March 7, 2008

You Ask, I Answer: Smoothies/Fiber

Can you explain to me why a smoothie lacks fiber?

If you're taking whole fruits that have fiber in them in that form, and simply crushing/pureeing them, but not discarding any parts (still eating everything you'd eat if you ate them whole), how is it that the resulting smoothie lacks fiber?

I love to throw fruit in the blender as a way to more easily consume a variety of them (and I love the flavors blending!) and it seems to me that the nutritional profile shouldn't be changing.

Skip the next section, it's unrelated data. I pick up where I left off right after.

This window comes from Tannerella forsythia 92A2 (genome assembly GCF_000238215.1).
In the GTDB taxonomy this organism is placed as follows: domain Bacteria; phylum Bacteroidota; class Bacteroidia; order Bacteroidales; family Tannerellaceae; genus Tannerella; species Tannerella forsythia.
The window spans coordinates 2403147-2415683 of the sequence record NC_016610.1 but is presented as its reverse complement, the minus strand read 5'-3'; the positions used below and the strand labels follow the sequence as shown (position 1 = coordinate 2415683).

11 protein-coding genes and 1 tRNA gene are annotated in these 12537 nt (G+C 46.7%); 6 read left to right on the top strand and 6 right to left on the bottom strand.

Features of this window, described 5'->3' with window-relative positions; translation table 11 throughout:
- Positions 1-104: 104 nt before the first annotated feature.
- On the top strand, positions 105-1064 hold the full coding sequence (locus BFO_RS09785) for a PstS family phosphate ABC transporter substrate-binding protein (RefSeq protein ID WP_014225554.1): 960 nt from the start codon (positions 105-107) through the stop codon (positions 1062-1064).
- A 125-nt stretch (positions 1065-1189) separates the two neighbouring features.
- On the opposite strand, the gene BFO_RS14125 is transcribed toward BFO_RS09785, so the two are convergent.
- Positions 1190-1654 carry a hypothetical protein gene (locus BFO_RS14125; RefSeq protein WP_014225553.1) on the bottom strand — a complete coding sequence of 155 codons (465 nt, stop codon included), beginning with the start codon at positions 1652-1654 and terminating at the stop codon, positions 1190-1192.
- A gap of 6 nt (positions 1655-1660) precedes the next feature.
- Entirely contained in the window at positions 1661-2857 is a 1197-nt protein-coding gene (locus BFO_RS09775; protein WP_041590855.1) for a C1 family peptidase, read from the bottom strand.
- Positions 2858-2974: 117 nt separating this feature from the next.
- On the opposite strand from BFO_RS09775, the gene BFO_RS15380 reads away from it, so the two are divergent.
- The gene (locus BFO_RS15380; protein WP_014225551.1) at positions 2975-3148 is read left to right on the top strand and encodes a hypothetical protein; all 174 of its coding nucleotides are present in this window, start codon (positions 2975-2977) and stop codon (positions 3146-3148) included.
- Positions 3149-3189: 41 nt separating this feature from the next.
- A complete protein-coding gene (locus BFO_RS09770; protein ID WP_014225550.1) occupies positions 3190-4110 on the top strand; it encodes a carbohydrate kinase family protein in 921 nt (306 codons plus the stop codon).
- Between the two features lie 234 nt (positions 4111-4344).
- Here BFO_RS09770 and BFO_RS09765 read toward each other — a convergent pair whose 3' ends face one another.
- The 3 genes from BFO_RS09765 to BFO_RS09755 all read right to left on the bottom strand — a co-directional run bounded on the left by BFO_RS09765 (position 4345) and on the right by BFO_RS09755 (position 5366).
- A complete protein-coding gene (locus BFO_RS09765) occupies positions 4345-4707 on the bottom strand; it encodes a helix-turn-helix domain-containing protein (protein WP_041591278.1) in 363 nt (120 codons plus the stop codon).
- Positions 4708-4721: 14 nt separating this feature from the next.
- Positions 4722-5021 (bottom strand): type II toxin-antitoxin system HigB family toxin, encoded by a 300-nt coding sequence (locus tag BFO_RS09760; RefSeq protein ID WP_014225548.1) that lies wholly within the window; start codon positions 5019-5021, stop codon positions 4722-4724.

-- Daphne
(Via the blog)

The smoothies I normally refer to are commercial ones, which use fruit juice concentrates and powders rather than real fruit.

This churns out low-fiber, high-sugar drinks that do not resemble the nutritional profile of eating, say, an orange.

These smoothies also tend to contain sugary yogurts or high-fat dairy products, practically turning a refreshing drink into liquid ice cream.

If you are making smoothies at home with whole fruits, you are in much better shape.

An even better option?

Make smoothies with a high-power blender like the Vitamix (in which you can puree and liquefy entire fruits) to get the most nutrition.

1 comment:

Daphne said...

Thanks for answering the question, Andy! I think financially I need to stick with my Cuisinart hand blender at the moment ;) but it does a good job on bananas, peaches, and strawberries!